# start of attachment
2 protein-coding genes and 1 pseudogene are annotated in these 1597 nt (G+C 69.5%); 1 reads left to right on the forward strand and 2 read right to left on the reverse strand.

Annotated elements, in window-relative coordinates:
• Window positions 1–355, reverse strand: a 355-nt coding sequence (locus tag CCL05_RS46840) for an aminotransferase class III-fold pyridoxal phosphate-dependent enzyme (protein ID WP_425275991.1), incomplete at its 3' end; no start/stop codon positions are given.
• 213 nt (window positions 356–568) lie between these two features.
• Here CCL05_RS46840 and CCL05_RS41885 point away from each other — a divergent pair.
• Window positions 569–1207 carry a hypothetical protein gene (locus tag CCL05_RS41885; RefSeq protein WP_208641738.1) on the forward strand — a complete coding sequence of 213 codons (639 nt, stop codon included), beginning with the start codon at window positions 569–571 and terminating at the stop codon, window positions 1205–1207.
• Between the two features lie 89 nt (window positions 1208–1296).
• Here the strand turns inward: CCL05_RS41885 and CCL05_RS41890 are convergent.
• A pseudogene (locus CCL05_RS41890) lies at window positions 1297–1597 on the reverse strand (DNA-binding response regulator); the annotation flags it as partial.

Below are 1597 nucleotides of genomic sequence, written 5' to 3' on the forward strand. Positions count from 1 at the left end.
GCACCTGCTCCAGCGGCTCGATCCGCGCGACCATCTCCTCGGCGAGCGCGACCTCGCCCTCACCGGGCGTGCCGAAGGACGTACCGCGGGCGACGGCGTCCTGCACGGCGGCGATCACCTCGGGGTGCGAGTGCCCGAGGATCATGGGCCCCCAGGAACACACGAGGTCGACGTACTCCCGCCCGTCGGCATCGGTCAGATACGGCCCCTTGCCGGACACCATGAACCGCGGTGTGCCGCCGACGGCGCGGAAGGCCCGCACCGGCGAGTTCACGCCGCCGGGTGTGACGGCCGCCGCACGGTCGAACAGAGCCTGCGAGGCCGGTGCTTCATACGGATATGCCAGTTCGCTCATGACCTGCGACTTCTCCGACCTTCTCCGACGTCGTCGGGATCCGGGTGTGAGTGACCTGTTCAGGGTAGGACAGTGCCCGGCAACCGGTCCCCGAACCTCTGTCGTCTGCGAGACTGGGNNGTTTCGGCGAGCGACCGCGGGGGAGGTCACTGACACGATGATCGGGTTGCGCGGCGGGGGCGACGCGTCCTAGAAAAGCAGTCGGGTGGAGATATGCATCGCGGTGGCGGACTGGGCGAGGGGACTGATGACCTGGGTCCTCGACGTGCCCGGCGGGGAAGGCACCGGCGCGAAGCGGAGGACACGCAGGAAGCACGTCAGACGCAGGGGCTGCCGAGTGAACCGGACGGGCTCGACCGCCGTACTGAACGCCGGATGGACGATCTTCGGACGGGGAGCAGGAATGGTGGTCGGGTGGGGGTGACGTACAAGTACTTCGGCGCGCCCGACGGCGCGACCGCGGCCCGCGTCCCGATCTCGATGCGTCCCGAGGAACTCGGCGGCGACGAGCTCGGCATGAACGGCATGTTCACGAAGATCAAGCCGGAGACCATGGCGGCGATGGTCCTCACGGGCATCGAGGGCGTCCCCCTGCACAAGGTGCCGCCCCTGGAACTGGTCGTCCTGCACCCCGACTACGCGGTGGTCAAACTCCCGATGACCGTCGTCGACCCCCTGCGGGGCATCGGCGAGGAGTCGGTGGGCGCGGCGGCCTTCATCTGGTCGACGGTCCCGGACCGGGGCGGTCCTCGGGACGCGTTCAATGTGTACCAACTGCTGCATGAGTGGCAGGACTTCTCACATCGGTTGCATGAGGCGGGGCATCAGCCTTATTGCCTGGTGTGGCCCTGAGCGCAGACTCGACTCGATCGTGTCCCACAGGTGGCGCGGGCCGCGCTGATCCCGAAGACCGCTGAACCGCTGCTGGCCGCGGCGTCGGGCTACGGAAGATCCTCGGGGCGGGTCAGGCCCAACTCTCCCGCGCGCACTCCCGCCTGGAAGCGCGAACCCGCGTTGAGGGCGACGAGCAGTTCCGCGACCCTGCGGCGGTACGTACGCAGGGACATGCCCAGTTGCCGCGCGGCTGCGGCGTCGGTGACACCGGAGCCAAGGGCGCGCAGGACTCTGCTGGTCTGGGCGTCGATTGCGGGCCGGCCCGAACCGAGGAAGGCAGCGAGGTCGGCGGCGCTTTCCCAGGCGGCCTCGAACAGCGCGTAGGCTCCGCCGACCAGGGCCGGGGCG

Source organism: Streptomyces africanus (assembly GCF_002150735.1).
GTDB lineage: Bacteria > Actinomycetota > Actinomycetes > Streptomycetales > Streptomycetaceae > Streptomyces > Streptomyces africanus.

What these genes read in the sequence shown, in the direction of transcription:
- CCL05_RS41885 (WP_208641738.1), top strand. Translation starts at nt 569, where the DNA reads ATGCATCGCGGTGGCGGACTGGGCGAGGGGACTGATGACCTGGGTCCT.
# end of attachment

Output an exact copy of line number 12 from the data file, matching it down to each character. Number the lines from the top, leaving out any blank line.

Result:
Source organism: Streptomyces africanus (assembly GCF_002150735.1).